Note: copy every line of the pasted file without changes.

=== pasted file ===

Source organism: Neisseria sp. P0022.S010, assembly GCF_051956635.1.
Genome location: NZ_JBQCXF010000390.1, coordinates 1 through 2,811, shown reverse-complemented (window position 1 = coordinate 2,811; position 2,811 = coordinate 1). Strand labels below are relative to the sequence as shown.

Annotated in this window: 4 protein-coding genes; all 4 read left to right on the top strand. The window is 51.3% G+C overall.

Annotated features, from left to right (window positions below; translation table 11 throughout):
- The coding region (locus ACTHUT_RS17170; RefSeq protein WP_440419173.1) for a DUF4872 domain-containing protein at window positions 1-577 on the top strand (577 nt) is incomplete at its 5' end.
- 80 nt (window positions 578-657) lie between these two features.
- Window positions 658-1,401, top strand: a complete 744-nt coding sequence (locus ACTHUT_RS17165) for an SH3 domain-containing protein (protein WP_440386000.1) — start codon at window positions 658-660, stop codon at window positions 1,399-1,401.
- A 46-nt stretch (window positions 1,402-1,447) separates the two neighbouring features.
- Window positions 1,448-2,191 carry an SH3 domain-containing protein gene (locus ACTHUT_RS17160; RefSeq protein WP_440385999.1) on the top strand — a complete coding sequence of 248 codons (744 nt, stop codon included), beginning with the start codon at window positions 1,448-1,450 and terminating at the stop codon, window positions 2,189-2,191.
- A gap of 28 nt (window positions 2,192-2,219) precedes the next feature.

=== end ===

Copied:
Source organism: Neisseria sp. P0022.S010, assembly GCF_051956635.1.
Genome location: NZ_JBQCXF010000390.1, coordinates 1 through 2,811, shown reverse-complemented (window position 1 = coordinate 2,811; position 2,811 = coordinate 1). Strand labels below are relative to the sequence as shown.

Annotated in this window: 4 protein-coding genes; all 4 read left to right on the top strand. The window is 51.3% G+C overall.

Annotated features, from left to right (window positions below; translation table 11 throughout):
- The coding region (locus ACTHUT_RS17170; RefSeq protein WP_440419173.1) for a DUF4872 domain-containing protein at window positions 1-577 on the top strand (577 nt) is incomplete at its 5' end.
- 80 nt (window positions 578-657) lie between these two features.
- Window positions 658-1,401, top strand: a complete 744-nt coding sequence (locus ACTHUT_RS17165) for an SH3 domain-containing protein (protein WP_440386000.1) — start codon at window positions 658-660, stop codon at window positions 1,399-1,401.
- A 46-nt stretch (window positions 1,402-1,447) separates the two neighbouring features.
- Window positions 1,448-2,191 carry an SH3 domain-containing protein gene (locus ACTHUT_RS17160; RefSeq protein WP_440385999.1) on the top strand — a complete coding sequence of 248 codons (744 nt, stop codon included), beginning with the start codon at window positions 1,448-1,450 and terminating at the stop codon, window positions 2,189-2,191.
- A gap of 28 nt (window positions 2,192-2,219) precedes the next feature.